Vasque is a big name in the outdoor footwear market, and we had a chance to talk with company reps at the Outdoor retailer show in July. One of the things we talked about was their new models coming out this winter. Well, it’s that time and we had a chance to take a look at their new Breeze Low GTX crossover shoes.
I have a lot of trouble finding shoes that fit. I have wide feet and generally need a roomy toe box. Even some wides don’t seem to cut it for me. Nowhere is it more important to have a good fitting shoe or boot than in the outdoors. There’s nothing worse than to be spending a day on the trail, or in the midst of a backpacking trip, and have shoes that don’t fit right. At the least you end up with discomfort that can spoil an otherwise great day in the woods, and you run the possibility or blisters and other conditions, which can put an end to a trip or make the rest of it a grueling ordeal, not a restful break from the daily grind. Enter the Vasque Breeze Low GTX. Not only is it a shoe that fits, buts it’s one that’s made for the trail and is geared towards the outdoors enthusiast.
When my editor first asked me if I wanted to check out a pair of Vasques I was interested, but slightly hesitant. As mentioned, I have a tough time finding shoes that fit right. I’ve had a number of companies’ wides that still ended up being too tight for me and that haven’t been workable. A pair of shoes is a little different than other gear. If I get a pack that isn’t working out for me, I can pass it along to another reviewer to check out and see how they like it. With shoes, and the fact that they’re individually sized, you’re pretty much stuck. Just the same as if you bought them and found they don’t work out. Trust me, I’ve done that a number of times before. So, when the box from Vasque showed up at my door, I was interested, but I was a little anxious about how things were going to work out. My review shoe is a Vasque Breeze Low GTX. The Breeze Low GTX is a trekking shoe designed for backpackers who want a sturdy shoe with good traction, but without the weight of a full hiking boot.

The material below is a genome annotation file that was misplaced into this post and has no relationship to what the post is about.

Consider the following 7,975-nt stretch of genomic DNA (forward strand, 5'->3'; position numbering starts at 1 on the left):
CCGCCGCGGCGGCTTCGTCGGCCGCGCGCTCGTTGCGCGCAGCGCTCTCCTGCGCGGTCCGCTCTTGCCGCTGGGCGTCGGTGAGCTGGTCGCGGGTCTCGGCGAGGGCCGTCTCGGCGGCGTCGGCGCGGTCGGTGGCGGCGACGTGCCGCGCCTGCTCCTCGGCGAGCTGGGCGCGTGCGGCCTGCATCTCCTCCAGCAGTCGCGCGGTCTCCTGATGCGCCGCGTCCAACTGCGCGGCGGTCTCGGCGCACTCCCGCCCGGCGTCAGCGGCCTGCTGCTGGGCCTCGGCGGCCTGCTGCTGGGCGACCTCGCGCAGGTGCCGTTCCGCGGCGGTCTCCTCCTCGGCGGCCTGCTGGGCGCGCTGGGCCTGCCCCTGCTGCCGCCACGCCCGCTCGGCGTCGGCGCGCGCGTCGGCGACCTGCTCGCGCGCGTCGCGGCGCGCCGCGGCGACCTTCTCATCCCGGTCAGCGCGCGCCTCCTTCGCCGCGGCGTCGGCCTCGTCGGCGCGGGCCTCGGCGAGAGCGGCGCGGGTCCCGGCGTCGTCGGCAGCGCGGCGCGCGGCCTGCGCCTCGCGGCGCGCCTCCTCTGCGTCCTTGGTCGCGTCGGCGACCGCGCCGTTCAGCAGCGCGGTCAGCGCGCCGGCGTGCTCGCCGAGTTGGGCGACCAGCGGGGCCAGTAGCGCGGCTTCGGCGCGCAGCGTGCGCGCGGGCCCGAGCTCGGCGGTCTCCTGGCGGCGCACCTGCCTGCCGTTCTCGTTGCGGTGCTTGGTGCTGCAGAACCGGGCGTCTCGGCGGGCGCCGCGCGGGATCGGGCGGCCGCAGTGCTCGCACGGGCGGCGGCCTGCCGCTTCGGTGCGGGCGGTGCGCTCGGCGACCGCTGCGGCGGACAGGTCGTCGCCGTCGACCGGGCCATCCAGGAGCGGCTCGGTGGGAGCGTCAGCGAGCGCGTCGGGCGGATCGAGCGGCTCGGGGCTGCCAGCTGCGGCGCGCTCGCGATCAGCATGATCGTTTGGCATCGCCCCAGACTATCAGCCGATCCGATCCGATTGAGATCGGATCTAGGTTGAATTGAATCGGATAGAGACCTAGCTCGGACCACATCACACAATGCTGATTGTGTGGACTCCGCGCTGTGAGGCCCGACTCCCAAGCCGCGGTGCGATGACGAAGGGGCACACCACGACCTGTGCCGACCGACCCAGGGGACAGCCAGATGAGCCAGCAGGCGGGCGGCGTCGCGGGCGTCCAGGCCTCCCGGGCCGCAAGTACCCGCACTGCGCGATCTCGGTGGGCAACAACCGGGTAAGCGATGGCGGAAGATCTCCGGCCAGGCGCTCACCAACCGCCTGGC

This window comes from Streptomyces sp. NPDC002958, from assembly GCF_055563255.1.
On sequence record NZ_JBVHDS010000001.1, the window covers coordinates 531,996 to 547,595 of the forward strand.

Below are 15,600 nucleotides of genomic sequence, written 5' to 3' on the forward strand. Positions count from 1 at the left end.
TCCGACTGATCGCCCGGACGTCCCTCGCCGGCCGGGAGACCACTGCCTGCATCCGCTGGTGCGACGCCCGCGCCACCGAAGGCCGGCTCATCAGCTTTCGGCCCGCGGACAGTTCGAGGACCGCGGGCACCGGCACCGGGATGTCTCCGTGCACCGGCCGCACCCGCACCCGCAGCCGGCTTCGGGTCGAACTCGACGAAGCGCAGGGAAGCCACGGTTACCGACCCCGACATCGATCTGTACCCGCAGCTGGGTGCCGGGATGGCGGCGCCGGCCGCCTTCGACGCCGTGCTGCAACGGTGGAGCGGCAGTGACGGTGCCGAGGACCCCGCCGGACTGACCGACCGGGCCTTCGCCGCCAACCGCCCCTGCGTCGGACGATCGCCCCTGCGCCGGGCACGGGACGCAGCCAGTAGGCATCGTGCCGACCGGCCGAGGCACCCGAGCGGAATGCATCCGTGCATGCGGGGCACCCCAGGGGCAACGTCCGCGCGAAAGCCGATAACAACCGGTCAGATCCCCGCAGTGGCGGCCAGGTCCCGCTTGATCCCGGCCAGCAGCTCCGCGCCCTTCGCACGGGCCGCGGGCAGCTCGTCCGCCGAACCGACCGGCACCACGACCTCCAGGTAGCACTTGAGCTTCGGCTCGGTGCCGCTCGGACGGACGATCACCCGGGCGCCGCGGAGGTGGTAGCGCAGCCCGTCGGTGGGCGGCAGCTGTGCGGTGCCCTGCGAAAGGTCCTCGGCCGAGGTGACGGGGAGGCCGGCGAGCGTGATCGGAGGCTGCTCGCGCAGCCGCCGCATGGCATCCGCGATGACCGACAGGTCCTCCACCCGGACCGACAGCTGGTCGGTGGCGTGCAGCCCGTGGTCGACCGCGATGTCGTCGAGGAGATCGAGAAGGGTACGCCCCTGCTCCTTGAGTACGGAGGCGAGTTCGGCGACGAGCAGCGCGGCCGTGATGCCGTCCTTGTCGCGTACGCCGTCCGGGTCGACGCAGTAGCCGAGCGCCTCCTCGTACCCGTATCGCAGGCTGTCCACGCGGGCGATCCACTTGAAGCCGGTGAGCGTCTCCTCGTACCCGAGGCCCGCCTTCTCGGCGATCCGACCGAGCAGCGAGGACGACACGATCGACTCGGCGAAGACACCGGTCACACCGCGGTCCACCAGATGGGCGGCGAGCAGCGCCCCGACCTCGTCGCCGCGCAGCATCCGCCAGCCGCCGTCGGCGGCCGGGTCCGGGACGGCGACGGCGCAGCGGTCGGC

They are made with a Vibram Contact Lite sole and a Gore-Tex upper and feature Vasque Spine Technology (VST). VST is a cushioning used to provide comfort and stability over uneven terrain according to Vasque. It works through a combination of patent-pending “shock attenuation technology” along with the anatomical shape of the heels top plate. Essentially, it reduces the impact of your heel as you walk, especially on rugged terrain, while keeping the foot stable in the shoe. The shoes weigh in at only 1lb 15oz, which is over a pound less than the hiking boot that I typically wear. They come in a pretty broad range of sizes with the men’s shoe tested being available in men’s medium sizes 7-12,13,14,15, and wide sizes 8-12,13. Half sizes are available as my shoe is a 10.5W. The color listed for this model is coffee/spice. I’d have guessed coffee color to more brownish, but these look pretty gray to my eye. Maybe I drink different types of coffee than the designers! There is a brown accent color to them however, which offsets the gray nicely. They’re a subdued shoe that should go well with a wide variety of outdoor clothing.